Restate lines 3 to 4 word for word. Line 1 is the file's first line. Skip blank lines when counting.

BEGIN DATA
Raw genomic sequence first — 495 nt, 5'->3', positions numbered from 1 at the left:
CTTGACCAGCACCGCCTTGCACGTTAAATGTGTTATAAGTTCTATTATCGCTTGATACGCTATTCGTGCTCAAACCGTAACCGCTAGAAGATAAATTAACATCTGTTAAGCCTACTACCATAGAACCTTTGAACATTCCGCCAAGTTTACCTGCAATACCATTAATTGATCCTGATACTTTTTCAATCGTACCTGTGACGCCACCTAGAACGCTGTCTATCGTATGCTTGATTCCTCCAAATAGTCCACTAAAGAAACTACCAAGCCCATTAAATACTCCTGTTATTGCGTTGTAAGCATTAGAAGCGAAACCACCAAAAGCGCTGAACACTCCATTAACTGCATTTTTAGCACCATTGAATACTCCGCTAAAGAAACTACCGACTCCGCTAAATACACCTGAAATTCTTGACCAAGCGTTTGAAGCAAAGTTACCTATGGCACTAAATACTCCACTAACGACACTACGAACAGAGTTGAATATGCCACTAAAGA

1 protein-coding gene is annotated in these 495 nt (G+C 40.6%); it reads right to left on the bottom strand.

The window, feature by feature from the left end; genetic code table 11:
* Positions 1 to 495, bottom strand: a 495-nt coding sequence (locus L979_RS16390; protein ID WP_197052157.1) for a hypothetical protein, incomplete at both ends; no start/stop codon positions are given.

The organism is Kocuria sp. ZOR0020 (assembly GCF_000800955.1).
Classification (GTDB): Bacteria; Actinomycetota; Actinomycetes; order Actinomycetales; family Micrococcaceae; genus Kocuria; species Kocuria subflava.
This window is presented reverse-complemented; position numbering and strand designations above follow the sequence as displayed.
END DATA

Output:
1 protein-coding gene is annotated in these 495 nt (G+C 40.6%); it reads right to left on the bottom strand.

The window, feature by feature from the left end; genetic code table 11: